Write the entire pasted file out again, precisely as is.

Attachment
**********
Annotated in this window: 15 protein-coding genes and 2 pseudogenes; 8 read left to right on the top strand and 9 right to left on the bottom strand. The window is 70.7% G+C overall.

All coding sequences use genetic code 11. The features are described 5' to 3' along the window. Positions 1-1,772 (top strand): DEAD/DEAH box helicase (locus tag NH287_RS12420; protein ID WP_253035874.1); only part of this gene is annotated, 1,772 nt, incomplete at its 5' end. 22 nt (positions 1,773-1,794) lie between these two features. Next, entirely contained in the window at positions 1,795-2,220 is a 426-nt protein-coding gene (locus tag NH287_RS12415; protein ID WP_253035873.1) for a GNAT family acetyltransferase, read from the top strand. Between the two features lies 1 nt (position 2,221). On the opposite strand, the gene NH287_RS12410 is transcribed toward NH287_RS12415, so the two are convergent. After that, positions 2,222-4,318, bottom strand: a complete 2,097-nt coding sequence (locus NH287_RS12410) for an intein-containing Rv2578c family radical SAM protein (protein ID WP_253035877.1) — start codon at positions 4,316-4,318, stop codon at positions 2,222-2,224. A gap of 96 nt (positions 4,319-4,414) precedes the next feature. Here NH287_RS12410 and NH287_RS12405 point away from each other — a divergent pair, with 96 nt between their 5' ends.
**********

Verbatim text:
Annotated in this window: 15 protein-coding genes and 2 pseudogenes; 8 read left to right on the top strand and 9 right to left on the bottom strand. The window is 70.7% G+C overall.

All coding sequences use genetic code 11. The features are described 5' to 3' along the window. Positions 1-1,772 (top strand): DEAD/DEAH box helicase (locus tag NH287_RS12420; protein ID WP_253035874.1); only part of this gene is annotated, 1,772 nt, incomplete at its 5' end. 22 nt (positions 1,773-1,794) lie between these two features. Next, entirely contained in the window at positions 1,795-2,220 is a 426-nt protein-coding gene (locus tag NH287_RS12415; protein ID WP_253035873.1) for a GNAT family acetyltransferase, read from the top strand. Between the two features lies 1 nt (position 2,221). On the opposite strand, the gene NH287_RS12410 is transcribed toward NH287_RS12415, so the two are convergent. After that, positions 2,222-4,318, bottom strand: a complete 2,097-nt coding sequence (locus NH287_RS12410) for an intein-containing Rv2578c family radical SAM protein (protein ID WP_253035877.1) — start codon at positions 4,316-4,318, stop codon at positions 2,222-2,224. A gap of 96 nt (positions 4,319-4,414) precedes the next feature. Here NH287_RS12410 and NH287_RS12405 point away from each other — a divergent pair, with 96 nt between their 5' ends.